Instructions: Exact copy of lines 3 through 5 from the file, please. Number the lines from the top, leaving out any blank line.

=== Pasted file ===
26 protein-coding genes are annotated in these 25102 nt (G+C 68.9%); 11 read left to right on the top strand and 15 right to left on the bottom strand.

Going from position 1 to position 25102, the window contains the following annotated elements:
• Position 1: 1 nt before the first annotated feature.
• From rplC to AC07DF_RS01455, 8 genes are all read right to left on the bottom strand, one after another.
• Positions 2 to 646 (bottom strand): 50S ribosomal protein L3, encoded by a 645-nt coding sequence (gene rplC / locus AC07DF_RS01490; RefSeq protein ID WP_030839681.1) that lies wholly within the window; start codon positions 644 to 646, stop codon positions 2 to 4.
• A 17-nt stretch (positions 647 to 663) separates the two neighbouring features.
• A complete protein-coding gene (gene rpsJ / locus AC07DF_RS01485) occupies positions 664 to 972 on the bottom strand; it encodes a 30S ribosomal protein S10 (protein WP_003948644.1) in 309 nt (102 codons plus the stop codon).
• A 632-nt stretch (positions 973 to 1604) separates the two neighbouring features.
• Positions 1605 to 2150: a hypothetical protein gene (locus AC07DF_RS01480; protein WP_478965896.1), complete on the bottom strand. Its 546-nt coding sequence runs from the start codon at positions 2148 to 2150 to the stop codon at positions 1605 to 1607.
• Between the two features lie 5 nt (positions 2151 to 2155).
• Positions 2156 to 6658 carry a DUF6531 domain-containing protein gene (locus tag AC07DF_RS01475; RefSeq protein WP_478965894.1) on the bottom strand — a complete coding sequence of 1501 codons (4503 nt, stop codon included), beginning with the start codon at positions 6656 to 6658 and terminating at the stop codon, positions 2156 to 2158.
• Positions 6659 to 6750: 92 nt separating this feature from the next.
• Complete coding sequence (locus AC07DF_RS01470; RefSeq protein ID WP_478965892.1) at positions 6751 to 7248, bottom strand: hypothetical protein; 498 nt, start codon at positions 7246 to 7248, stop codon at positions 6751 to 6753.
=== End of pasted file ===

• Position 1: 1 nt before the first annotated feature.
• From rplC to AC07DF_RS01455, 8 genes are all read right to left on the bottom strand, one after another.
• Positions 2 to 646 (bottom strand): 50S ribosomal protein L3, encoded by a 645-nt coding sequence (gene rplC / locus AC07DF_RS01490; RefSeq protein ID WP_030839681.1) that lies wholly within the window; start codon positions 644 to 646, stop codon positions 2 to 4.